Richard the Lionheart was the second Angevin king of England. He was the son of Henry II and his incredibly powerful and resourceful queen, Eleanor of Aquitaine. Before becoming king he was immersed in various attempts to overthrow his father while as king, he spent most of his reign on crusade.
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Richard the Lionheart – hero or war criminal?
To later generations – especially the Victorians – Richard the Lionheart was a dashing English crusader. You can still see a valiant statue of him outside parliament today with his sword held high. But in recent years, his reputation has taken a bit of a drubbing.
The seeds for his reputation getting trashed were sewn in his own lifetime. While the Saracen leader Saladin might undoubtedly have respected his military prowess, he would also have been shocked by his disregard for the lives of captured Muslim soldiers.
According to Beha Ed-Din, a muslim chronicler, Richard the Lionheart pretty much broke the medieval equivalent of the Geneva Convention by slaughtering a huge number of captives during the Third Crusade.
Richard the Lionheart reveals a decidedly mean and bloody streak
Richard arrived in the Holy Land to find Saladin in charge of all the major cities including Jerusalem. The once proud crusader kingdom of Jerusalem had been reduced to a shadow of its former glory.
The ruthless king was set on reversing the crusader’s bad luck. He marshalled his troops, put himself in the front line and was the epitome of a Christian warrior. In no time, he took back the city of Acre (modern Akko). While doing this, he bagged just under three thousand captives.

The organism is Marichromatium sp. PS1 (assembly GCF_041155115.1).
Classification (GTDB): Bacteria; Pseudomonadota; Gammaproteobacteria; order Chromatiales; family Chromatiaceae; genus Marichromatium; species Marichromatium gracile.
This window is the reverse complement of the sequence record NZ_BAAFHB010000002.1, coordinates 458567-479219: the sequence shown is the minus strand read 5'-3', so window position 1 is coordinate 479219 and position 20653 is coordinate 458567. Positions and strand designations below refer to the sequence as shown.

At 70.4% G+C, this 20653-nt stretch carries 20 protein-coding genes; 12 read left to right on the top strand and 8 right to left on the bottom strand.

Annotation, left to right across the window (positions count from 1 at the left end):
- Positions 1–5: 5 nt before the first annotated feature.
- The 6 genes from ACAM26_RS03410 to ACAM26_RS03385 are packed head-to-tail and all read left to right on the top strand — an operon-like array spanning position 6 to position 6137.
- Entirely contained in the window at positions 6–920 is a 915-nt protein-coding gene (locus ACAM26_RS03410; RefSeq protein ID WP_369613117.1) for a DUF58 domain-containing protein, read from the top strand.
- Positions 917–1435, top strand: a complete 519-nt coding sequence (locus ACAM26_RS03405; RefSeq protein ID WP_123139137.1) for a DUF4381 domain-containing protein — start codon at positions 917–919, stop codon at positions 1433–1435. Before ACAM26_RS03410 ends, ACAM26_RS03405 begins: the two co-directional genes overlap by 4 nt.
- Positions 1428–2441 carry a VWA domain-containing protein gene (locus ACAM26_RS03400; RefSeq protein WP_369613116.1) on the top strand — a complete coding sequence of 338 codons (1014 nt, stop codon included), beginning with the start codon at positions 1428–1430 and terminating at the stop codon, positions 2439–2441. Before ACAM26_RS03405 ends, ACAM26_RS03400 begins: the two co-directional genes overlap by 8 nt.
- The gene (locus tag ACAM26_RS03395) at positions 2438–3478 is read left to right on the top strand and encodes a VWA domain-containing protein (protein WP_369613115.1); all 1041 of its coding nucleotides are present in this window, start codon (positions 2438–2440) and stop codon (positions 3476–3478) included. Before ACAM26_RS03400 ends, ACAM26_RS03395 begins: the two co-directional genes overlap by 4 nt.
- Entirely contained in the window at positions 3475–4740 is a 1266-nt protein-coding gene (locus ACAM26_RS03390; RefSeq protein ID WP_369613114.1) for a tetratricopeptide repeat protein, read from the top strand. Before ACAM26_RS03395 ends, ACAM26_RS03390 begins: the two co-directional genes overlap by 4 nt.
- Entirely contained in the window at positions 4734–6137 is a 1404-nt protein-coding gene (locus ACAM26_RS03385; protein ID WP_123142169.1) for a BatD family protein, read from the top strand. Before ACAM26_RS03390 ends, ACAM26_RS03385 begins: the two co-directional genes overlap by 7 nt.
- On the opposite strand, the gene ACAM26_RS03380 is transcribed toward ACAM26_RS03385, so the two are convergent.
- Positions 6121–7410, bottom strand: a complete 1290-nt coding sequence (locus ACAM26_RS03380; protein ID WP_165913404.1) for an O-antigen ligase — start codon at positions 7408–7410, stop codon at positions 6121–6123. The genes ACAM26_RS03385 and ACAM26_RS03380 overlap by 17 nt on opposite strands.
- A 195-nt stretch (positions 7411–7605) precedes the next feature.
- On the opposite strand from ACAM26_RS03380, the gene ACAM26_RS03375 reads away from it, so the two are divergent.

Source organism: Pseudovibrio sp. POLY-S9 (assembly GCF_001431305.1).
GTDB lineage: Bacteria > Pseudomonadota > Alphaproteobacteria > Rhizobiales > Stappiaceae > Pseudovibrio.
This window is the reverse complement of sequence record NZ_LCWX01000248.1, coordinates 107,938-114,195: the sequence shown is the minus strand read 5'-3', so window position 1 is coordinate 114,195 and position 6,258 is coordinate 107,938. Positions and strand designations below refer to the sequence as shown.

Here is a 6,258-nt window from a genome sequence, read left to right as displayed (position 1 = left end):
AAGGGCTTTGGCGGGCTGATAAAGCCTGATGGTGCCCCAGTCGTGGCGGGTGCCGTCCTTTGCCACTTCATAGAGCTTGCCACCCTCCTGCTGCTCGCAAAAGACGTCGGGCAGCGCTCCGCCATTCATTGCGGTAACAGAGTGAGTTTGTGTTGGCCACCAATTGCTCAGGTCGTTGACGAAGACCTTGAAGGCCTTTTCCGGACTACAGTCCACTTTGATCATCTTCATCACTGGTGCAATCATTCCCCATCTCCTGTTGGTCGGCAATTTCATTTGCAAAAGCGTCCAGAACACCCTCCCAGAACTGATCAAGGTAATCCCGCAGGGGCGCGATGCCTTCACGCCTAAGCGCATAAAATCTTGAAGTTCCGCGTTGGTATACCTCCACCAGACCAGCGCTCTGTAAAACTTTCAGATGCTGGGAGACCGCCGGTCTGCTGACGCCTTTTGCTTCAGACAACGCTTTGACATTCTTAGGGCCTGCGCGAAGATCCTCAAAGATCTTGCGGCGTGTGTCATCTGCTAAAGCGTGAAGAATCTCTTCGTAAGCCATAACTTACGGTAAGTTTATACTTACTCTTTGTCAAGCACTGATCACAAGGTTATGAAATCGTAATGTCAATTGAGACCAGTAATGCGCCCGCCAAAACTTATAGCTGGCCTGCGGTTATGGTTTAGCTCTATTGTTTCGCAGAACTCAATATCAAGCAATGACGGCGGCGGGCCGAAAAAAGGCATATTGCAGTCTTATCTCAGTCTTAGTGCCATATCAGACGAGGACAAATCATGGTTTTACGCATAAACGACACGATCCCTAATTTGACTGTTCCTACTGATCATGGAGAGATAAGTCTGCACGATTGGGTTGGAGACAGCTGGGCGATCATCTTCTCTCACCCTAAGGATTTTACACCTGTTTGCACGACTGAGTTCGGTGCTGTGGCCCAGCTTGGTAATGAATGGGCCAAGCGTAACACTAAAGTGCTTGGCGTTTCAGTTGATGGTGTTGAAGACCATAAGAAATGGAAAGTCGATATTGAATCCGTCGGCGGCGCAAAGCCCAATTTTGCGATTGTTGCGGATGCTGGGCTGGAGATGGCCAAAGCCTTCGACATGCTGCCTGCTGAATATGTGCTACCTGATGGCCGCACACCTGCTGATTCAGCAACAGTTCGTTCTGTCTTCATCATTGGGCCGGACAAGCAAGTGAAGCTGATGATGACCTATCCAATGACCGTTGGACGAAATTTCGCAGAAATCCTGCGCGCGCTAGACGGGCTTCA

True Cross or mass murder – choice given to the Saracens
The ransom for sparing their lives was 200,000 gold pieces, 1500 crusaders to be released and the return of the Lignum Crucis – the True Cross. Various wrangles then ensued between the two days and losing his patience, Richard decided to make his intentions very plain to the Saracens. He gave the order for, essentially, mass murder.
As the chronicler explained:
The Franks then flung themselves upon them all at once and massacred them with sword and lance in cold blood. Our advanced guard had already told the Sultan of the enemy’s movements and he sent it some reinforcements, but only after the massacre. The Muslims, seeing what was being done to the prisoners, rushed against the Franks and in the combat, which lasted till nightfall, several were slain and wounded on either side. On the morrow morning our people gathered at the spot and found the Muslims stretched out upon the ground as martyrs for the faith. They even recognised some of the dead, and the sight was a great affliction to them. The enemy had only spared the prisoners of note and such as were strong enough to work.